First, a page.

Wildlife travel agent drops zoo trips

Sumatran tiger in London zoo Image copyright Getty Images

A leading marketer of "responsible tourism" has decided to stop selling tours that include visits to zoos.

Responsible Travel, based in Brighton, specialises in wildlife holidays and says keeping animals in zoos is inhumane.

About half a dozen tours that involve zoos are being dropped from the firm's roster of 3,500 possible trips.

The firm's boss, Justin Francis, took the decision after watching a BBC TV programme "Should we close our zoos?"

"Having watched the programme my firm conclusion was that these zoos are no longer relevant," he told the BBC.

"They are relics of the past, and the arguments to justify keeping animals in captivity no longer stand up."

Mr Francis argued that most animals kept in zoos were not endangered and that there had been few examples of endangered species being reintroduced to the wild after being kept or bred in captivity.

Most of the zoos involved in the firm's decision are in southeast Asia and none are in the UK.

The travel company markets about 3,500 tours from 350 operators in the UK and abroad.

It stopped offering tours involving elephant rides about 18 months ago.

It will still sell holidays that include trips to rescue centres, animal rehabilitation centres and breeding centres for endangered species.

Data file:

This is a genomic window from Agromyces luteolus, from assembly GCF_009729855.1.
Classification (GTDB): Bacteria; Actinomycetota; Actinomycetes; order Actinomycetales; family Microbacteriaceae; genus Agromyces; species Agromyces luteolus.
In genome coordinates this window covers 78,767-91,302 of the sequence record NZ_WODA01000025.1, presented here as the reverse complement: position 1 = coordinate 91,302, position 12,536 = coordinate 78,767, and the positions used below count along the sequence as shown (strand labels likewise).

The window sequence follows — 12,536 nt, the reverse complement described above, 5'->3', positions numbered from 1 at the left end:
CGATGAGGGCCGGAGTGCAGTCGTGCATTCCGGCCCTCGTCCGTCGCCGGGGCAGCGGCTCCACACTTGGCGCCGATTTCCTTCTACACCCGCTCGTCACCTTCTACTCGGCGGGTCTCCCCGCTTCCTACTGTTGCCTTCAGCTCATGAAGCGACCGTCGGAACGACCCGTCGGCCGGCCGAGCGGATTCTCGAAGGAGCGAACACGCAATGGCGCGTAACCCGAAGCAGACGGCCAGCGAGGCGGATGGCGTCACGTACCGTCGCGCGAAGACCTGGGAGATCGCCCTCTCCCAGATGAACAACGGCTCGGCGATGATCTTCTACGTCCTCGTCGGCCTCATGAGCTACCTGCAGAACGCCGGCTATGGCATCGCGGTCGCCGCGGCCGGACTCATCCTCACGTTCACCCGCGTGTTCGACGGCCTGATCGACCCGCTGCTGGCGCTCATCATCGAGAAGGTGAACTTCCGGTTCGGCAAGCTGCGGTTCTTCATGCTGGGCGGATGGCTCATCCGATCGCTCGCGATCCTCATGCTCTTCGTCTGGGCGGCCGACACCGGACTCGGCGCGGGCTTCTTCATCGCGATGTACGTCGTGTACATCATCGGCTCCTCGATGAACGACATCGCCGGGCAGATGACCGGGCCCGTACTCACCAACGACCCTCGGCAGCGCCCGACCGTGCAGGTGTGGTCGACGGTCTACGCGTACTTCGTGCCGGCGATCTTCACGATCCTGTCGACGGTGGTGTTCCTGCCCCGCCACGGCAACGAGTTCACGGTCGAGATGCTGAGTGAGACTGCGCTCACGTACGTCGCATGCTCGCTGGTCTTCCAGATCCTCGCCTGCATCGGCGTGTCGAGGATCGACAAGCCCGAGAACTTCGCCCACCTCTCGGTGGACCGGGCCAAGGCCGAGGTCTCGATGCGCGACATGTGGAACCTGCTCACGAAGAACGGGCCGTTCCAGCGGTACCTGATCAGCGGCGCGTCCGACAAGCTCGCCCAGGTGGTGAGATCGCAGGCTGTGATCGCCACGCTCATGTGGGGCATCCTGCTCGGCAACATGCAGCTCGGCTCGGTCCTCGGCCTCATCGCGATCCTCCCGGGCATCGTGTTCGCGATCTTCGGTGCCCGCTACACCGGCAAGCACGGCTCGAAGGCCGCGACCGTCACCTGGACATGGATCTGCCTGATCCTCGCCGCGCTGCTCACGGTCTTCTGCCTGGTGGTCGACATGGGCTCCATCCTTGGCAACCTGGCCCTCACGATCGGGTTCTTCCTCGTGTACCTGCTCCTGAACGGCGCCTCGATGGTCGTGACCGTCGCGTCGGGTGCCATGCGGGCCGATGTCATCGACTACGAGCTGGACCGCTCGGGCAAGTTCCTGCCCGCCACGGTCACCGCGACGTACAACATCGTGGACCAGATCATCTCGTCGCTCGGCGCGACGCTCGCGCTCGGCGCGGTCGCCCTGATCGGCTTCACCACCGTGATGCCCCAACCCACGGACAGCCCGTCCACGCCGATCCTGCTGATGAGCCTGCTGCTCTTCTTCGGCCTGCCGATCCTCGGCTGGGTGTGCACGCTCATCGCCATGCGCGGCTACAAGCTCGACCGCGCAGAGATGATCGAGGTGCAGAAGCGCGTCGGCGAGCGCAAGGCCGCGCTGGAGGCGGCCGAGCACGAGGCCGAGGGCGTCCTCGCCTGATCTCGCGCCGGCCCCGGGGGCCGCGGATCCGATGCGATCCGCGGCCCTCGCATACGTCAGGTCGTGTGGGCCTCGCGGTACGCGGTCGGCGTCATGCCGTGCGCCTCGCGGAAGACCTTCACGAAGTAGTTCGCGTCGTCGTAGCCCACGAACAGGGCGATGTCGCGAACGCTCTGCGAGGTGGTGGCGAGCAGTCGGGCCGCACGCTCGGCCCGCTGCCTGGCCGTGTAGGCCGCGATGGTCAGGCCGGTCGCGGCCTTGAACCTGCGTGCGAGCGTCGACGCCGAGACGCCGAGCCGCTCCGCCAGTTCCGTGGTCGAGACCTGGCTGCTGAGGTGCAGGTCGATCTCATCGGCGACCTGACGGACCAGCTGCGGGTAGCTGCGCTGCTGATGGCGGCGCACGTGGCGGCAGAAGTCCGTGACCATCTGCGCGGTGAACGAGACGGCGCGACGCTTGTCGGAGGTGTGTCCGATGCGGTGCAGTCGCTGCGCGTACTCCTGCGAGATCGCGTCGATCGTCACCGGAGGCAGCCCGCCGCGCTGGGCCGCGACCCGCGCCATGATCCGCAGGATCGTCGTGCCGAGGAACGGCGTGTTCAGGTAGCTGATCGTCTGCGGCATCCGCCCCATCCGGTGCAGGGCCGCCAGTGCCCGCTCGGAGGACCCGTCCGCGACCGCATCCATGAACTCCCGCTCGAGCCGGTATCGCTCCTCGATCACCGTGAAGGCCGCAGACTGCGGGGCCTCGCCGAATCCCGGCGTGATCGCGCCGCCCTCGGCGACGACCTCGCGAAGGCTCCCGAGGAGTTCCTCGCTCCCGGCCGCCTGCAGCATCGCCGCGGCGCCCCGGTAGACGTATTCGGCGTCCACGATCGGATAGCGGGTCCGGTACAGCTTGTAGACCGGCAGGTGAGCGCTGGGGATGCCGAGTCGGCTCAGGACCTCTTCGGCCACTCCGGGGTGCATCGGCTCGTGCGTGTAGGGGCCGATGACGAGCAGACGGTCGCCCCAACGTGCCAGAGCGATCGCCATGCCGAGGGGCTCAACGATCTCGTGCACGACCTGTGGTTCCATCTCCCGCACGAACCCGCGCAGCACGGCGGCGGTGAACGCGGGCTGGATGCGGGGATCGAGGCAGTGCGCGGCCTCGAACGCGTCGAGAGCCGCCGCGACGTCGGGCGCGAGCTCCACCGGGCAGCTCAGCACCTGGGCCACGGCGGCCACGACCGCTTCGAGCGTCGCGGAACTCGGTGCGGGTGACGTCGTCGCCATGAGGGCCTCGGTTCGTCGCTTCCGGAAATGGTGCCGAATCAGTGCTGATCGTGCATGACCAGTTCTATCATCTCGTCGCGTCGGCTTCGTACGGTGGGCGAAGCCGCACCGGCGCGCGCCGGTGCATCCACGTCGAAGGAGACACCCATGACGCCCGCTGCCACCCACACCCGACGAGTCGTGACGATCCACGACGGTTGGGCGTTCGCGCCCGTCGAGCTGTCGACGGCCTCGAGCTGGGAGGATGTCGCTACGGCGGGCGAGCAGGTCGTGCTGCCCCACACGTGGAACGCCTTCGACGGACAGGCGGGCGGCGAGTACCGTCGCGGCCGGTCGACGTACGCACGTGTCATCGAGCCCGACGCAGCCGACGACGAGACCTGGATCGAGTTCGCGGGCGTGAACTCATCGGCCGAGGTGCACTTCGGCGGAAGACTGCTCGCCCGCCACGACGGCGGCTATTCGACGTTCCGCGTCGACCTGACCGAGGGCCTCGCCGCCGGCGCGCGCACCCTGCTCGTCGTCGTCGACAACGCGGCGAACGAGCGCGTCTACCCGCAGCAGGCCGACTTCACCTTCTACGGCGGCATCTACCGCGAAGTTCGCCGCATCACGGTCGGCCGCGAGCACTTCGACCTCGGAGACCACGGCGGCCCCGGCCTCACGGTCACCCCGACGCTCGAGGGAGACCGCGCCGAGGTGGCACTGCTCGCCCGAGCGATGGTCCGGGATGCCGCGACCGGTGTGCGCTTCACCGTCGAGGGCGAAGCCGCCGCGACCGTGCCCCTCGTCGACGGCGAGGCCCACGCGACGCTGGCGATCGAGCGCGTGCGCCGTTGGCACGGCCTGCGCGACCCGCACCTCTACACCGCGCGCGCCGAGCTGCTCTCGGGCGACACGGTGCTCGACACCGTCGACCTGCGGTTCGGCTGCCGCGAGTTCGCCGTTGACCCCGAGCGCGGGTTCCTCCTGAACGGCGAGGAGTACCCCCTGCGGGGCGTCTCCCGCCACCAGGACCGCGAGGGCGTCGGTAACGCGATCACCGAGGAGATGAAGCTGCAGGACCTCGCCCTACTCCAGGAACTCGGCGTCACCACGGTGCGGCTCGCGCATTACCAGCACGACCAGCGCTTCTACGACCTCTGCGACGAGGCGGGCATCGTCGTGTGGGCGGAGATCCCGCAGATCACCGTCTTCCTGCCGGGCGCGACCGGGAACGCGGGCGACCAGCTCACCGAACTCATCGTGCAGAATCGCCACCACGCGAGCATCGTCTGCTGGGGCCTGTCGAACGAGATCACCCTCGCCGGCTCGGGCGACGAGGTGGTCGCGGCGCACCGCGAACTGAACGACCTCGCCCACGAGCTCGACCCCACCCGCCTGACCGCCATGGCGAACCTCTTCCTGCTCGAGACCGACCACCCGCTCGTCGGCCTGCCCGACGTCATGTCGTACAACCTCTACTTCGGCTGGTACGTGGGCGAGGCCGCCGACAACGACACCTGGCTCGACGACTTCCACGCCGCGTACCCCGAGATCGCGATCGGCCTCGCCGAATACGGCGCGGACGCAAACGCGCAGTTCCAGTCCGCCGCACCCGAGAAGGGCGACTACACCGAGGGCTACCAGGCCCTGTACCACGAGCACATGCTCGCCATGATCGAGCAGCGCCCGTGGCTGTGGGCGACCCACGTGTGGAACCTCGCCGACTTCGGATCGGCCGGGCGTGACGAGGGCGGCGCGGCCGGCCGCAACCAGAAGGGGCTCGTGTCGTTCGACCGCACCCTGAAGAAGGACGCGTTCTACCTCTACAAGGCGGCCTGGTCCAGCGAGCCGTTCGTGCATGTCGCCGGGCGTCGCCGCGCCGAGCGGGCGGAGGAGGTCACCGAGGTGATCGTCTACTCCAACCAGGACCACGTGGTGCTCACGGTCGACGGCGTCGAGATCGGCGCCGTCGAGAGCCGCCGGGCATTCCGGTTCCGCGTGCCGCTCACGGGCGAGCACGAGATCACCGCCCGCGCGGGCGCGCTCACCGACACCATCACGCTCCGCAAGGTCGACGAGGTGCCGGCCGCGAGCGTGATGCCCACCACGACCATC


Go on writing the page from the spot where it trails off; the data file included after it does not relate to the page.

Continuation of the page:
Image copyright Getty Images

Mr Francis explained that it had taken two staff six months to research the zoos and other destinations being offered in his clients' holidays.

Identifying the zoos had taken just a couple of weeks, but scrutinising the other animal facilities on offer to travellers had taken much longer.

The decision to weed out trips to traditional zoos was welcomed by a wildlife charity, the Born Free Foundation.

"[Our] investigations have, over the years, demonstrated that few animal species can adapt to a lifetime in captivity, with many individual animals developing abnormal behaviour, not seen in their wild counterparts, in order to cope with captivity's restrictive and often barren environments," said the president of Born Free, Will Travers.

"A global shift in public consciousness, a movement, may see - if not an end - a massive reduction in the exploitation of wild animals in their millions in thousands of zoos worldwide," he added.

Mr Francis said none of the tour operators whose holidays had been dropped had objected to his decision.

"They told us they hadn't thought things through but now they have been presented with the evidence they agree", he said.

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